Mayor Walsh And Chief Buckner Announce Body-Worn Cameras Deployed to All Uniformed Syracuse Police Officers


SPD invites public input on updated Body-Worn Camera Policy

Syracuse, N.Y. – Syracuse Mayor Ben Walsh today announced the successful procurement of 220 body-worn cameras for use by all uniformed officers as outlined in the Syracuse Police Reform Executive Order No. 1 enacted last June.

In addition to acquiring and implementing enough body-worn cameras for patrol officers, the Syracuse Police Department (SPD) updated the Body-Worn Camera Policy providing a draft for the public to review and offer public comments related to its provisions. Public comment on this revised policy opened on October 15, 2020, and is still open.

“When I became mayor, SPD had only 16 test model body-worn cameras available for use by all uniformed officers,” said Mayor Walsh. “The progress SPD has made from then to now is an important step forward and will serve as an additional way to keep both the officers and the community safe. Chief Buckner and I greatly appreciate the partnership of the New York State Attorney General, U.S. Department of Justice and the Syracuse Common Council in making this implementation possible.”

Syracuse Police Chief Kenton Buckner

Upon receipt of the full order of body-worn cameras during the summer, all uniformed officers are equipped with cameras as well as 11 patrol sergeants, with the goal of outfitting the remaining 14 patrol sergeants in the future. SPD has registered the devices, linking each to individual officers. Integration with the Onondaga Computer Aided Dispatch (CAD) system was also completed, allowing for the body-worn cameras deployed to-date with the ability to easily find time-stamped footage.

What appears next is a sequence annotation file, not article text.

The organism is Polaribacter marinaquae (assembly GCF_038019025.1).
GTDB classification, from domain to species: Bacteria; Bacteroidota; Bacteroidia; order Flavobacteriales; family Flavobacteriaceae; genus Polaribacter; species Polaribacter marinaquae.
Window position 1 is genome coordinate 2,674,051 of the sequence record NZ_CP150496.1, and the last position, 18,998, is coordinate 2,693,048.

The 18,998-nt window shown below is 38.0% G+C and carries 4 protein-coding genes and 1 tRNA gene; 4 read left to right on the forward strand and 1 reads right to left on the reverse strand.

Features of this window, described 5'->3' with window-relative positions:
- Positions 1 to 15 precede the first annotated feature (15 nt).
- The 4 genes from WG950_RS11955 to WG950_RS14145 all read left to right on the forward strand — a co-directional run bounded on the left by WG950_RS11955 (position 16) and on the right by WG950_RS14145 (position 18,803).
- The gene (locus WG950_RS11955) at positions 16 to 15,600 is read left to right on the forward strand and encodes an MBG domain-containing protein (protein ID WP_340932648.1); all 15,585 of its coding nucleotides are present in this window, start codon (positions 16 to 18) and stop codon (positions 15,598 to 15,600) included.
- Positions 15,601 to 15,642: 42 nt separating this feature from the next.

“Since the rollout, both the public and police officers have overwhelmingly supported the use of body-worn cameras,” said Chief Buckner. “I commend our officers and the many others in the department who have supported the implementation. SPD looks forward to continued future use.”

The updated draft policy for use of the body-worn cameras now applies to all uniformed officers after a trial with officers who volunteered or were designated by the police chief. The “ON” position and activation/recording is clearly distinguished in the revised policy, and requirements for when officers can activate and deactivate recording is defined as being during “all law enforcement activity.”

Public comments related to the City of Syracuse draft Body-Worn Camera Policy can be submitted online via the Onondaga County Police Reform and Reinvention Collaborative Web site: policereform.ongov.net/public-comment/.​